On Fri, Sep 16, 2011 at 04:16:49PM +0200, Andres Freund wrote:
I sent an email containing benchmarks from Robert Haas regarding the Subject.
Looking at lkml.org I can't see it right now, Will recheck when I am at home.

He replaced lseek(SEEK_END) with fstat() and got speedups up to 8.7 times the
lseek performance.
The workload was 64 clients hammering postgres with a simple readonly workload
(pgbench -S).
Yay! Data!
For reference see the thread in the postgres archives which also links to
performance data: http://archives.postgresql.org/message-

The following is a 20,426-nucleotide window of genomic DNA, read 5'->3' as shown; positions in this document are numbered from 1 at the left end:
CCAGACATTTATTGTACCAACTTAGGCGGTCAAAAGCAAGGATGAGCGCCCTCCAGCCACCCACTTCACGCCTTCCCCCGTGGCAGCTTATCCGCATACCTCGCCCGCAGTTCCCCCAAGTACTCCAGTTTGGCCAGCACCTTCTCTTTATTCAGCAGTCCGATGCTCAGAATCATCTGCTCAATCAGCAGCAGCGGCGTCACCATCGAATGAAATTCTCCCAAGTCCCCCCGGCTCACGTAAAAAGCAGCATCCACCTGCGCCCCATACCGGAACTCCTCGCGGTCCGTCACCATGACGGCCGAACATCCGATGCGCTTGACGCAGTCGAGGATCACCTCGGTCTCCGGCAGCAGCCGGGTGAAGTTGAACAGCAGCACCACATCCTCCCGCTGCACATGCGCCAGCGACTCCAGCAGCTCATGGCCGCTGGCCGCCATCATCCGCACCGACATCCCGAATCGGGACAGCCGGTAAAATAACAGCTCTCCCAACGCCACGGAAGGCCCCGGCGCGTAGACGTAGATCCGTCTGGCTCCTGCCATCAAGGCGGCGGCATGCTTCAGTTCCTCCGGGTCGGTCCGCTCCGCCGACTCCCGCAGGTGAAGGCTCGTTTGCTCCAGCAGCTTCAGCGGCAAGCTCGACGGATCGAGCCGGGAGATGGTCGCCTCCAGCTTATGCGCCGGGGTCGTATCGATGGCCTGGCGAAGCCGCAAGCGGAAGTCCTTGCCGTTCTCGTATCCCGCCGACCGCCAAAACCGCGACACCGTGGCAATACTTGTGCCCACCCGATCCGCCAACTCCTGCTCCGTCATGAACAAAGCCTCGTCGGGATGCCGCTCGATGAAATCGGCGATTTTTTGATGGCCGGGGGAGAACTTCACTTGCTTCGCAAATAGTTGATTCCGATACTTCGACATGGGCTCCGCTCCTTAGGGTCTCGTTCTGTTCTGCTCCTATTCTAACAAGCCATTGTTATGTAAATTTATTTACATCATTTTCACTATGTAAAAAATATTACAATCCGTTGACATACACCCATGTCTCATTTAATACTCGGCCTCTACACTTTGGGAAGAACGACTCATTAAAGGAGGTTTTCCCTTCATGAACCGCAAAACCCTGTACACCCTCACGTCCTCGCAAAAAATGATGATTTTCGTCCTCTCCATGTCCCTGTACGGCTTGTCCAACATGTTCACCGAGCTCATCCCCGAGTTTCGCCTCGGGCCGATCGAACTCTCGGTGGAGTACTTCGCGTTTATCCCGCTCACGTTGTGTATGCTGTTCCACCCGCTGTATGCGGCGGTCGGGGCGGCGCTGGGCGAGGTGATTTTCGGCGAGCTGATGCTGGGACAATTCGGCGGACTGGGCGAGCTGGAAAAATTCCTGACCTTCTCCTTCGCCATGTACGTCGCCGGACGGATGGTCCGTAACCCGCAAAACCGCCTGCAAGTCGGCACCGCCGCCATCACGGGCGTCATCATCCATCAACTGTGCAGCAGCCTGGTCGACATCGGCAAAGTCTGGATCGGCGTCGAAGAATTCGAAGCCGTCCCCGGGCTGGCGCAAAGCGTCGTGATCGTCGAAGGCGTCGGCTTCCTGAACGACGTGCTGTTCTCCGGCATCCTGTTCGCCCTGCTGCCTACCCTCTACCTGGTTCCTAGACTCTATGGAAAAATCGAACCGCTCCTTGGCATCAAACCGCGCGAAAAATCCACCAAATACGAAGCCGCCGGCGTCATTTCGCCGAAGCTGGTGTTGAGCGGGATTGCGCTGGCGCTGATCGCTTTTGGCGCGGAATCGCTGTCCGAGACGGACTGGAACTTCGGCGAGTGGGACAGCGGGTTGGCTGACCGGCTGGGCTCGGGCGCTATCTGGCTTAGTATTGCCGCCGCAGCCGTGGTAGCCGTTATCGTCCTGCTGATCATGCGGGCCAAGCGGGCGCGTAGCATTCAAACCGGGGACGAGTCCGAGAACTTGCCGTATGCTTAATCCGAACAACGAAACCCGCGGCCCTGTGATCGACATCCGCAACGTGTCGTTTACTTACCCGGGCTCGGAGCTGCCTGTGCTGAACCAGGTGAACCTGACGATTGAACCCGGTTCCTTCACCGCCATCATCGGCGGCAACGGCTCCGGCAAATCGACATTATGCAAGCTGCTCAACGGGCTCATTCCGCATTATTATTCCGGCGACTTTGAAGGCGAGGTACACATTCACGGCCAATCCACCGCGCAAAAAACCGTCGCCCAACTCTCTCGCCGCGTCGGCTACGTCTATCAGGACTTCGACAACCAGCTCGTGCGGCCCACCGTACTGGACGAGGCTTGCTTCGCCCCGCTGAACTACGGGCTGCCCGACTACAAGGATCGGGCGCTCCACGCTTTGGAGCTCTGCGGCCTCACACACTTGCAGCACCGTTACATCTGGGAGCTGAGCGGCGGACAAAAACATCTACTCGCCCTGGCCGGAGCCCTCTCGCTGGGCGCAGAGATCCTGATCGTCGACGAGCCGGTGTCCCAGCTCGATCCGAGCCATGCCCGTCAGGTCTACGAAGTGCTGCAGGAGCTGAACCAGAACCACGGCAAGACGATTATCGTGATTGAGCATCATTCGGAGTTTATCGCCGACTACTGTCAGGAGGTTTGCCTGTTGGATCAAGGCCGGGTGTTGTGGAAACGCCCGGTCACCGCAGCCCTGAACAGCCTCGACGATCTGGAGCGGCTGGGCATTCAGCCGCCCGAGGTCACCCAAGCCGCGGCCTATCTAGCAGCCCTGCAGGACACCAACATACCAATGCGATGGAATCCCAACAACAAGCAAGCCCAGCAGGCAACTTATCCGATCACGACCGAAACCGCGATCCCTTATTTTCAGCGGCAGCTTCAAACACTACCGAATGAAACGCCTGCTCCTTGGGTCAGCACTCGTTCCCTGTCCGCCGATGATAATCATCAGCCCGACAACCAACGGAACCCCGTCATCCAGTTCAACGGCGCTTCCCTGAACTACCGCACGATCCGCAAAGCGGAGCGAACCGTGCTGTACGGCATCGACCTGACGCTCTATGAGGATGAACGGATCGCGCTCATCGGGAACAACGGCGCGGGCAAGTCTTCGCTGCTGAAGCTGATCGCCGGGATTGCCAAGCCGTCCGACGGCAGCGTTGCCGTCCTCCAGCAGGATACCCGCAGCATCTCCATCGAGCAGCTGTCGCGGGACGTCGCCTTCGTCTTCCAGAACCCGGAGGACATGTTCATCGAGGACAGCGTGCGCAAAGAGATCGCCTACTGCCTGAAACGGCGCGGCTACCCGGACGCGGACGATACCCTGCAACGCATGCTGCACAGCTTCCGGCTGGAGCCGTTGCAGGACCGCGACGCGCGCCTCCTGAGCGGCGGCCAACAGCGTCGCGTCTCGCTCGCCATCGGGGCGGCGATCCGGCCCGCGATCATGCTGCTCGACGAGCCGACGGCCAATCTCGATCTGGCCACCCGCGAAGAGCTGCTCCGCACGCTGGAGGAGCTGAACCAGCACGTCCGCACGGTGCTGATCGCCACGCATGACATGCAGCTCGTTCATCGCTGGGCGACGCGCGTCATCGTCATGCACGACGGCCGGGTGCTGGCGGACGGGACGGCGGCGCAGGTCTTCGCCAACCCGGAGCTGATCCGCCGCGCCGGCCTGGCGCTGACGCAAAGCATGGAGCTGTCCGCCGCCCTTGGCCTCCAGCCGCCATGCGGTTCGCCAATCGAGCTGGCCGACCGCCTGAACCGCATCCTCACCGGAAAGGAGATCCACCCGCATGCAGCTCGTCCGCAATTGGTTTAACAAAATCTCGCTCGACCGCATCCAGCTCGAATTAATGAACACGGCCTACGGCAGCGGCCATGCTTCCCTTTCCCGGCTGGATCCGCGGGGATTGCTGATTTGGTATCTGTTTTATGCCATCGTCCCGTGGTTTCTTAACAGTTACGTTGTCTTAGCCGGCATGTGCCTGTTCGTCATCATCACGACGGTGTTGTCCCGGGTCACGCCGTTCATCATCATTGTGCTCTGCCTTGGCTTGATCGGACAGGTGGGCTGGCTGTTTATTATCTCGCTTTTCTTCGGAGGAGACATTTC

id/CA+TgmoawRfpan35wzvgHkSJ0+i-W=VkJpKnRxK2kTDR+HsanWA@mail.gmail.com
So both fstat and lseek do more work than postgres wants. lseek modifies
the file pointer while fstat copies all kinds of unnecessary information
into userspace. I imagine this is the source of the slowdown seen in
the 1-client case.

There have been various proposals to make the amount of information returned
by fstat limited to the 'cheap' (for various definitions of 'cheap') fields.

I'd like to dig into the requirement for knowing the file size a little
better. According to the blog entry it's used for "the query planner".
Does the query planner need to know the exact number of bytes in the file,
or is it after an order-of-magnitude? Or to-the-nearest-gigabyte?

--
Matthew Wilcox Intel Open Source Technology Centre
"Bill, look, we understand that you're interested in selling us this
operating system, but compare it to ours. We can't possibly take such
a retrograde step."